Friday, December 30, 2011

Bias Against Non-believers VII

Today I simply want to point out and make explicit a thought that is often implicit in other posts.  Many of the lies the religious tell and believe about nonbelievers are face-saving measures.  The same is true of the phenomena of splitting (into good and evil with no indeterminate middle) and projection (where the believer accuses the non-believer--without evidence--of the same intolerance being shown by the believer).

These things are the beginnings of rationalizations for the emotions the religious person feels when challenged.  He feels these emotional reactions because he has been, in his own mind, shamed by a challenge he cannot answer.  In his mind, he cannot restore his social status without lowering the status of his detractor or, in extreme cases, destroying his detractor.  The more narcissistic and egotistically fragile the believer, the more strongly he will feel this need.  Anyone who has ever been the subject of a narcissist's rage (or witnessed it being directed at someone else) knows how disproportionate and insane it can be.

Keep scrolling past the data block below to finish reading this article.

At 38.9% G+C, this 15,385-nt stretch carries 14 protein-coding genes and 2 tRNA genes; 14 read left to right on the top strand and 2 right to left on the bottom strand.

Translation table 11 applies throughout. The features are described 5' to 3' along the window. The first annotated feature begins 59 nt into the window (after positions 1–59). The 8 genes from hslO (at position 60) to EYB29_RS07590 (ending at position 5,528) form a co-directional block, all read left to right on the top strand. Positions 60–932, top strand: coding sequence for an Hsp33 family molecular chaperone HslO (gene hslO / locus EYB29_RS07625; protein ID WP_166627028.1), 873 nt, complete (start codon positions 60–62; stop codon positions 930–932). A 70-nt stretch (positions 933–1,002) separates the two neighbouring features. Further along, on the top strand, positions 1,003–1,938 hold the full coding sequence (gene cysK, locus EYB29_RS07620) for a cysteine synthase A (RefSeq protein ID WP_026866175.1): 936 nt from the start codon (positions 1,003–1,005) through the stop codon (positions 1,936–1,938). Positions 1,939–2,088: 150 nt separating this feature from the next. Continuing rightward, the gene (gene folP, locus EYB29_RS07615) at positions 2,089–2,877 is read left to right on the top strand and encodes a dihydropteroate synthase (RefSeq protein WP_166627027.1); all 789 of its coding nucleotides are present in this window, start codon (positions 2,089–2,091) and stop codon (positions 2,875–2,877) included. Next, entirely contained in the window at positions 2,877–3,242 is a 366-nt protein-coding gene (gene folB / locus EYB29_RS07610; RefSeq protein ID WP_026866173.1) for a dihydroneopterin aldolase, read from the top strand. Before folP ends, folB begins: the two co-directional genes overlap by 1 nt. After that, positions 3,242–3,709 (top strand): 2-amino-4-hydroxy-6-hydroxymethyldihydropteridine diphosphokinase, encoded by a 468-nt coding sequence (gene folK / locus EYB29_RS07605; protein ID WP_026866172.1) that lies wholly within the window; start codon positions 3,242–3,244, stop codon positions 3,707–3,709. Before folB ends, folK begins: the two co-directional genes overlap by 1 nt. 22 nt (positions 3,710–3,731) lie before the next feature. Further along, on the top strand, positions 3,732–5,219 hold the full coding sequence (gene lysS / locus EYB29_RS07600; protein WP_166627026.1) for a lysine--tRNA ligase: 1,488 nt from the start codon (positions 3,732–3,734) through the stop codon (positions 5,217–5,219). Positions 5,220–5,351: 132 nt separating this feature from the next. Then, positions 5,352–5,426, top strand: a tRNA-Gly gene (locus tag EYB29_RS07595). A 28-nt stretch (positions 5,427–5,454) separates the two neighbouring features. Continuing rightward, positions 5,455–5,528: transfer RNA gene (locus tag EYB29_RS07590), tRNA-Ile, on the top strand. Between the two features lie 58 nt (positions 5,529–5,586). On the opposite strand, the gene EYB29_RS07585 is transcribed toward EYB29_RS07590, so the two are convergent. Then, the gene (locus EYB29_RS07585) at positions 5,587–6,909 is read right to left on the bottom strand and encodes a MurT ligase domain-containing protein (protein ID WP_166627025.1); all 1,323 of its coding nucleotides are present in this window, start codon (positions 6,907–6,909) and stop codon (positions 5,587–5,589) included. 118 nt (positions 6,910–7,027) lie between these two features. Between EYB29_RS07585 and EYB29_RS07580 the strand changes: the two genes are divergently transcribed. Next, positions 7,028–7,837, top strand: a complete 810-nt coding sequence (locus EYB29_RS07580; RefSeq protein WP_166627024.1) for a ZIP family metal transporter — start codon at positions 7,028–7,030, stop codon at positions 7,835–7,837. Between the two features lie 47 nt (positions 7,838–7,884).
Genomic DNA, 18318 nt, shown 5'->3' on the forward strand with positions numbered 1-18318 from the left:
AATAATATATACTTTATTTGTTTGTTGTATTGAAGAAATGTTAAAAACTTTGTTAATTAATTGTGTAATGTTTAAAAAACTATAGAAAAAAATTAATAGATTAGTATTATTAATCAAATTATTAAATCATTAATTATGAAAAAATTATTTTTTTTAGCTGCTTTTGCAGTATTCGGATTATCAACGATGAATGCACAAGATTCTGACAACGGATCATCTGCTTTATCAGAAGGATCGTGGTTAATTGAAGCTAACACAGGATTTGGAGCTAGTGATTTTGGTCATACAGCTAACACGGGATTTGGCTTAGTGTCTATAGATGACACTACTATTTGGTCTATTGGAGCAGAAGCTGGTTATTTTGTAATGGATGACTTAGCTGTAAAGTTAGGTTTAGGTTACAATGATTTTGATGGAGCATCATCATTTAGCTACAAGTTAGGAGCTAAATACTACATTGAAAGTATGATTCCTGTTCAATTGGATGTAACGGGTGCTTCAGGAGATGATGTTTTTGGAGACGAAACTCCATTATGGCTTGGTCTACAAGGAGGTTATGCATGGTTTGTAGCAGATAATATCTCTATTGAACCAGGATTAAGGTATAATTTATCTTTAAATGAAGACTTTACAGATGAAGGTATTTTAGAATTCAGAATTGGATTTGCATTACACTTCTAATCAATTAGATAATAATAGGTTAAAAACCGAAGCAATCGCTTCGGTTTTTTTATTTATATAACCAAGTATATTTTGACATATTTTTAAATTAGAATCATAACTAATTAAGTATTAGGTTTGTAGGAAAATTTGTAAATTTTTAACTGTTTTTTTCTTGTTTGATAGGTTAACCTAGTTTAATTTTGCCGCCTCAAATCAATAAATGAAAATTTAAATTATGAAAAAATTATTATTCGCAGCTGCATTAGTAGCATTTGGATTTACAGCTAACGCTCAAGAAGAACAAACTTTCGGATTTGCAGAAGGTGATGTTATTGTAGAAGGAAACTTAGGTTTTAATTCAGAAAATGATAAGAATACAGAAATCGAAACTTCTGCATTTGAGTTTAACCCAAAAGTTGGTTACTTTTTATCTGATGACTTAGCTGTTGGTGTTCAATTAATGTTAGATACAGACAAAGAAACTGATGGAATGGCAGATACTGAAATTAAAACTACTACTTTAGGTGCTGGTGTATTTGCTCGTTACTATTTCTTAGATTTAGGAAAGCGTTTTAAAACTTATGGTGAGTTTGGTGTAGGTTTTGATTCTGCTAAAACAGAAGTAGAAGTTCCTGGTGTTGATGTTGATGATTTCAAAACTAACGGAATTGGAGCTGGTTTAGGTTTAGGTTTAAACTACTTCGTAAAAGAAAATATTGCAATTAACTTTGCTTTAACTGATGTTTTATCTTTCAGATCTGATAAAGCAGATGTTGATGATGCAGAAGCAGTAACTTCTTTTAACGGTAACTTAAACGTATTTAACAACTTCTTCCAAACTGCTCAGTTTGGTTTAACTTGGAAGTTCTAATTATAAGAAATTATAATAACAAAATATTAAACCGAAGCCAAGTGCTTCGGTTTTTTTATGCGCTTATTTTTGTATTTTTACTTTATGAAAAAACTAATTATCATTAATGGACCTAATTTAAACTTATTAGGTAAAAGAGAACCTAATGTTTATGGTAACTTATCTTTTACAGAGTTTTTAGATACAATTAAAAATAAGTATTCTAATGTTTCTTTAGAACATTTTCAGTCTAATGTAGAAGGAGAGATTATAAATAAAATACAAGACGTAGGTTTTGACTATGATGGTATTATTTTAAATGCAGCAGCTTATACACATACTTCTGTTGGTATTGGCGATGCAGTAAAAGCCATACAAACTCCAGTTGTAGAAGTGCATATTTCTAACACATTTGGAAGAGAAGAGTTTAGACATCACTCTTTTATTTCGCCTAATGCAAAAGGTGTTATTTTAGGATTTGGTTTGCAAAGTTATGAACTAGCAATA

The narcissism of believers is a treacherous shoal that must be navigated with care.  Such people take offense all out of proportion to any offense actually given and will respond in ways that can cause the non-believer great harm.  Given our already tenuous situation in society, this sort of reaction can cause us real economic harm.  In extreme cases, it can cause us physical harm.  In the vast majority of cases, however, the harm will be social and economic.  Believers today generally have come to understand that physical violence will make them "look bad", which is the one thing they can't abide.  Instead, they will try to make the object of their hate "look bad". 

If you are that object, and they are successful, this can have devastating consequences on your career and personal life.  It can even do great harm to the members of your family by preventing you from fulfilling your role in the family as a result of being unable to lead a normal psychological, social, and economic life.

If you realize that you are in this situation, it is crucial to get good legal advice and to document everything that is going on.  Gather as much evidence from independent sources as possible.  Make written complaints to objective third parties who are in positions of authority (and keep copies--perhaps even sending separate copies to your attorney).  Most important, research methods of dealing with psychopaths, narcissists, and stalkers, because that is exactly the situation you will have on your hands.  The most important piece of advice for such situations is to have absolutely no contact with the person.  Such people have no ethical boundaries and consider the whole thing to be a game and your pain to be their "points" in the game.

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